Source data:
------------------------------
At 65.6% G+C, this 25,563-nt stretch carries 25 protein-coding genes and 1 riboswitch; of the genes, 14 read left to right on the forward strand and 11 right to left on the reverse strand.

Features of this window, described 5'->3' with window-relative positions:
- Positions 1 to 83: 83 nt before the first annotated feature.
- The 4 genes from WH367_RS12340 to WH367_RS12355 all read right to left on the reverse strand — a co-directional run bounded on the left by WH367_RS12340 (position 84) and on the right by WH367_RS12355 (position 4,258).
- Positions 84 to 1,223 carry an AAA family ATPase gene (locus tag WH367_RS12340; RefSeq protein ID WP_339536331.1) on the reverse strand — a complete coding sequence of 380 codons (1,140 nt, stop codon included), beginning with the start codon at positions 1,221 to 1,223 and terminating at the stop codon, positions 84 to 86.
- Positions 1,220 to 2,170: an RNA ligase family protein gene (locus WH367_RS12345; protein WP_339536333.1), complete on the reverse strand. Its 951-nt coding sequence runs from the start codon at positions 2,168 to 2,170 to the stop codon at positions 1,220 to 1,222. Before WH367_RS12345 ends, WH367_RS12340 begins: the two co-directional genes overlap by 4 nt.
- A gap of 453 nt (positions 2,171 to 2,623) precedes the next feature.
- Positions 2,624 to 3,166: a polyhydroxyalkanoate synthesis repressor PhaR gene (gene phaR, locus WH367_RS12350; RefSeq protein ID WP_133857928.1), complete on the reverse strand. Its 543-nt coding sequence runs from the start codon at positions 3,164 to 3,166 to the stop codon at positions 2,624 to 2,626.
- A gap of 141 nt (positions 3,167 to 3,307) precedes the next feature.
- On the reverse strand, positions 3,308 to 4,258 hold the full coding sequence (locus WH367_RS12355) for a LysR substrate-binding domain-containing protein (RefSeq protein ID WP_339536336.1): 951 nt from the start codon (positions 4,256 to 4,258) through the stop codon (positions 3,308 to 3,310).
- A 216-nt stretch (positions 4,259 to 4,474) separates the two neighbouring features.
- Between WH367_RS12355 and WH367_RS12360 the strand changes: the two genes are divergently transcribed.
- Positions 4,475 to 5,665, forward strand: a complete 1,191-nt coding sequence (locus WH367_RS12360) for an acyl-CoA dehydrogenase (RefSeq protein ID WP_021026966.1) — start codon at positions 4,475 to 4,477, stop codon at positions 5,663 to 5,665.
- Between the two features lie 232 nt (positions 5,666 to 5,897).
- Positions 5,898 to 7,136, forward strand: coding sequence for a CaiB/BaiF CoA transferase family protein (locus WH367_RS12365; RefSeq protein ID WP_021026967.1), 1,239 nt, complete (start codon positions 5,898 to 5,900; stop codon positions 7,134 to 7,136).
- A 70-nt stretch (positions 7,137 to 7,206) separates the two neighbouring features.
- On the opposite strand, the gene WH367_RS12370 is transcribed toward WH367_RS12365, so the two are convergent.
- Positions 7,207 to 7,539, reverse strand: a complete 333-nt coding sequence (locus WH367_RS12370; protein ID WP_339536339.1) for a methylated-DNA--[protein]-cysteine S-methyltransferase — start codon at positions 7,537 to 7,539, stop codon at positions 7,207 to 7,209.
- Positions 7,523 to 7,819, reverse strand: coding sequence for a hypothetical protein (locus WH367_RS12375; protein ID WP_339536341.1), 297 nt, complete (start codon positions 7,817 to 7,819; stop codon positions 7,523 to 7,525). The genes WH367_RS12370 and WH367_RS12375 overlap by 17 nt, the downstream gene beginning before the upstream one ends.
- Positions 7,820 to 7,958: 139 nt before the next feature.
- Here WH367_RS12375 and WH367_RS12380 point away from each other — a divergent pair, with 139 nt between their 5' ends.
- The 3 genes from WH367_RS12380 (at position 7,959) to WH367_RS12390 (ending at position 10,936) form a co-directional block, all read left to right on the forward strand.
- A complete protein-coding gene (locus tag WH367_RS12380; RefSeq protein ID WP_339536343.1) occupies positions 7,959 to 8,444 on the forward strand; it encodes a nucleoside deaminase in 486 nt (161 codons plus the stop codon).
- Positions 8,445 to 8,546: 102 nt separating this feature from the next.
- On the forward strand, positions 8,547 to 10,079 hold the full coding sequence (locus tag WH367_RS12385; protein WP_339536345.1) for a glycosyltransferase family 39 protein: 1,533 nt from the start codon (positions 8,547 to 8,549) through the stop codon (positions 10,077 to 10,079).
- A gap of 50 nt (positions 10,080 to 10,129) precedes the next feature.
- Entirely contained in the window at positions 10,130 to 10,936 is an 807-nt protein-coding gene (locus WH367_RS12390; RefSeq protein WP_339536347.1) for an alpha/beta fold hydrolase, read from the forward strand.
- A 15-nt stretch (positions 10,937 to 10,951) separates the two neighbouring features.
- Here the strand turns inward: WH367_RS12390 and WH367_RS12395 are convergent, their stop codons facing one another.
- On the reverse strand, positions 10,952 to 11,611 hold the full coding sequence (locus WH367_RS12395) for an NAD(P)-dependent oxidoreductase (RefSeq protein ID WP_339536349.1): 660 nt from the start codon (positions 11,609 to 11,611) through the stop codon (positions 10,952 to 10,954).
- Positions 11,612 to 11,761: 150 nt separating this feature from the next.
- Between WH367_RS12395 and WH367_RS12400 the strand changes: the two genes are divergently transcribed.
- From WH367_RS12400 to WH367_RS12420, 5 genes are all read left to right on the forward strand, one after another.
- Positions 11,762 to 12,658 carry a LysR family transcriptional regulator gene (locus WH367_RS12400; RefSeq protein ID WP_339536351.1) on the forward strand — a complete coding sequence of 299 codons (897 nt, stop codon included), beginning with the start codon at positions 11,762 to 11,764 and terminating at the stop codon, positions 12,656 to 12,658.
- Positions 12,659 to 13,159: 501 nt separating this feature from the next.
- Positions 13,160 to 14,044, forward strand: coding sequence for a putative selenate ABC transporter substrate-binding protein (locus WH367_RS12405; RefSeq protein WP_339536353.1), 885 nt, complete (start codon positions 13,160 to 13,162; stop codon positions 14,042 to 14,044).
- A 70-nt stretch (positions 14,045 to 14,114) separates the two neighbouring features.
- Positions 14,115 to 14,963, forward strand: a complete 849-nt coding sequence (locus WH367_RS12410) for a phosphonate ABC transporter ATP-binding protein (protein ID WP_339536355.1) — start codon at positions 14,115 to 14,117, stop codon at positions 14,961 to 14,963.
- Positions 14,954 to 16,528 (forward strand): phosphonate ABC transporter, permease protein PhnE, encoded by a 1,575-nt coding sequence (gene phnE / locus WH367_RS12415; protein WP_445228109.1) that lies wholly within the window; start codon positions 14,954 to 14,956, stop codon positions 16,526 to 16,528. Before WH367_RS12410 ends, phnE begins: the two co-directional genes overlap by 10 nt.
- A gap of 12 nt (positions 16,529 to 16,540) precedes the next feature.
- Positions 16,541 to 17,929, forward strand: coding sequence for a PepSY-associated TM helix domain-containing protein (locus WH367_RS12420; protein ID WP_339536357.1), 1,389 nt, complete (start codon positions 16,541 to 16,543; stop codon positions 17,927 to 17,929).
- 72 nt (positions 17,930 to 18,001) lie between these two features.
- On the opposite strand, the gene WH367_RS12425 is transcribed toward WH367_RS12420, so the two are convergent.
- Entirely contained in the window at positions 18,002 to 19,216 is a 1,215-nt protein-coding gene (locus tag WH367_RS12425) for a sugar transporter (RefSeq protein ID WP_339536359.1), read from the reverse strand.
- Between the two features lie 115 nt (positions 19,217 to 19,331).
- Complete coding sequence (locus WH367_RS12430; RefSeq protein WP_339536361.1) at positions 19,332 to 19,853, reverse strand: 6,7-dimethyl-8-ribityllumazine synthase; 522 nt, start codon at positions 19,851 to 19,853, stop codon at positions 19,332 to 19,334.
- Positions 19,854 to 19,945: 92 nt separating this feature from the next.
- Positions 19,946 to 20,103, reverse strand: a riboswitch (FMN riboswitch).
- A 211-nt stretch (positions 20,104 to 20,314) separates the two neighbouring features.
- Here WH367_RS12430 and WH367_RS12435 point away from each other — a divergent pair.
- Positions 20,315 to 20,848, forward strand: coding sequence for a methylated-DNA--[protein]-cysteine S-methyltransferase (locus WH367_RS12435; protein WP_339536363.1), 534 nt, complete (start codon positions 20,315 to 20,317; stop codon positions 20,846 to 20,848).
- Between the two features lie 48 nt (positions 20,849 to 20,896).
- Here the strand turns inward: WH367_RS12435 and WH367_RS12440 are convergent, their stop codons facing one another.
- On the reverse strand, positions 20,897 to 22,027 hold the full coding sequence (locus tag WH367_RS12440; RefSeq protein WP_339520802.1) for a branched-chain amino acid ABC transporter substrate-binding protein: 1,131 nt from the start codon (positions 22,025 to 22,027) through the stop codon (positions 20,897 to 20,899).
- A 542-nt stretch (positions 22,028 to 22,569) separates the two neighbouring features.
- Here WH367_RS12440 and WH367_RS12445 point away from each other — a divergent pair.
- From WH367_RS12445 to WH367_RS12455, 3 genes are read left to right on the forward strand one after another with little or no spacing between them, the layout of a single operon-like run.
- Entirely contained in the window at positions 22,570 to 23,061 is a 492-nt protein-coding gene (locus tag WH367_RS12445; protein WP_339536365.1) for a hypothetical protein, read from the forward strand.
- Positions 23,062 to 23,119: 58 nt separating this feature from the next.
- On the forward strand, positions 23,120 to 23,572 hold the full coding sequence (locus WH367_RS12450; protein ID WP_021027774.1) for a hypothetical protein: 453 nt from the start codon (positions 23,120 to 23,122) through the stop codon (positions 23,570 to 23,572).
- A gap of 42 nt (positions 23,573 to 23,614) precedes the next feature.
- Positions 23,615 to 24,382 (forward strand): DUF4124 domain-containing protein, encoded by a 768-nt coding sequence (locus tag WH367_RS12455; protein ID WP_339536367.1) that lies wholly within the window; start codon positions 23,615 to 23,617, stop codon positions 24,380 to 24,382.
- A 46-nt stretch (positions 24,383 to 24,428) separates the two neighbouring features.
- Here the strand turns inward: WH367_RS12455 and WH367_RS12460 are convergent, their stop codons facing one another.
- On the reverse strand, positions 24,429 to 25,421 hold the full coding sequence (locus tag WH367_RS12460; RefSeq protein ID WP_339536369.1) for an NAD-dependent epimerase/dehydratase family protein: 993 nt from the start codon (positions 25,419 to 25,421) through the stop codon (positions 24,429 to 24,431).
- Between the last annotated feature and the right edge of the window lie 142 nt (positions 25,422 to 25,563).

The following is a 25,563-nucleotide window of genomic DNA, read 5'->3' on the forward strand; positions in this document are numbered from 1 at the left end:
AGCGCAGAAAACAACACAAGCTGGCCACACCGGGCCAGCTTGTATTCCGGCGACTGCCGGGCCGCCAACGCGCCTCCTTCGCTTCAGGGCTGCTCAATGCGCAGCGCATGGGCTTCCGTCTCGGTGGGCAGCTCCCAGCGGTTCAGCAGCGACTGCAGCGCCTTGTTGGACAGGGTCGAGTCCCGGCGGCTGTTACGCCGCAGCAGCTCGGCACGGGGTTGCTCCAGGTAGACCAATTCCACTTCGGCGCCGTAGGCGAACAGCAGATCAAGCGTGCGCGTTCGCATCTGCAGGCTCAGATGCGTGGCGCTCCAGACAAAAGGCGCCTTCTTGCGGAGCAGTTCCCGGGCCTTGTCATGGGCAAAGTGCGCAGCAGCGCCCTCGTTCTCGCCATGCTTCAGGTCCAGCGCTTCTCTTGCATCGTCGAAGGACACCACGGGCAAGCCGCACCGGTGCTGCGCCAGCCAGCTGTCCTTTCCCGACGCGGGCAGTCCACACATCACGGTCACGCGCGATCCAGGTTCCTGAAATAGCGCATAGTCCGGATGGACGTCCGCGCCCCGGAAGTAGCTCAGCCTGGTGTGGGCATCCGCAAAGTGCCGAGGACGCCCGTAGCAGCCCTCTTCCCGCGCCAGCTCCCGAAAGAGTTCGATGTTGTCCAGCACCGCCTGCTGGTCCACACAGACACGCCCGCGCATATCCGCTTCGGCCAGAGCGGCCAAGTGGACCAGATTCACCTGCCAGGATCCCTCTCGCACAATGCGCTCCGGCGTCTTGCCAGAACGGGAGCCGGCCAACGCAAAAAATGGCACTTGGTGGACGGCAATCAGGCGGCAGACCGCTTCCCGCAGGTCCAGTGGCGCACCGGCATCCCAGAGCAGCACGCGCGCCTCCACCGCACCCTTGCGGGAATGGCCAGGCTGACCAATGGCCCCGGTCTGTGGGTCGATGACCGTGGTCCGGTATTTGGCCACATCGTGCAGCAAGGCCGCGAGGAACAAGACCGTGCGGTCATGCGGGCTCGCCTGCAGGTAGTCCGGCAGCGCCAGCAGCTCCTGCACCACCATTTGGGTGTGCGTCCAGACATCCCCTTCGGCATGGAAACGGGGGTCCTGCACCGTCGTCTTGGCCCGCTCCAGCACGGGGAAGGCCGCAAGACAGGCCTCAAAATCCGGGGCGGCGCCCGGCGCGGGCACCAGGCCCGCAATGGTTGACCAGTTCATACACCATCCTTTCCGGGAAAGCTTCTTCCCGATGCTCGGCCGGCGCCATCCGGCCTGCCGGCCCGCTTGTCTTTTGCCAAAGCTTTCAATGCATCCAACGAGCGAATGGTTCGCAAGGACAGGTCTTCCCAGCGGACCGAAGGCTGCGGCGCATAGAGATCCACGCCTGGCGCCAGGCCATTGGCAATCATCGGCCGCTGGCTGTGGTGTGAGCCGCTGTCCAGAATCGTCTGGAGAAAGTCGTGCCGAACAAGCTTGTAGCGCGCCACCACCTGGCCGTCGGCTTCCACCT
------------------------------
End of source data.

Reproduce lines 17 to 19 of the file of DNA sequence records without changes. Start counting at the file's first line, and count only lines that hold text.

- On the opposite strand, the gene WH367_RS12370 is transcribed toward WH367_RS12365, so the two are convergent.
- Positions 7,207 to 7,539, reverse strand: a complete 333-nt coding sequence (locus WH367_RS12370; protein ID WP_339536339.1) for a methylated-DNA--[protein]-cysteine S-methyltransferase — start codon at positions 7,537 to 7,539, stop codon at positions 7,207 to 7,209.
- Positions 7,523 to 7,819, reverse strand: coding sequence for a hypothetical protein (locus WH367_RS12375; protein ID WP_339536341.1), 297 nt, complete (start codon positions 7,817 to 7,819; stop codon positions 7,523 to 7,525). The genes WH367_RS12370 and WH367_RS12375 overlap by 17 nt, the downstream gene beginning before the upstream one ends.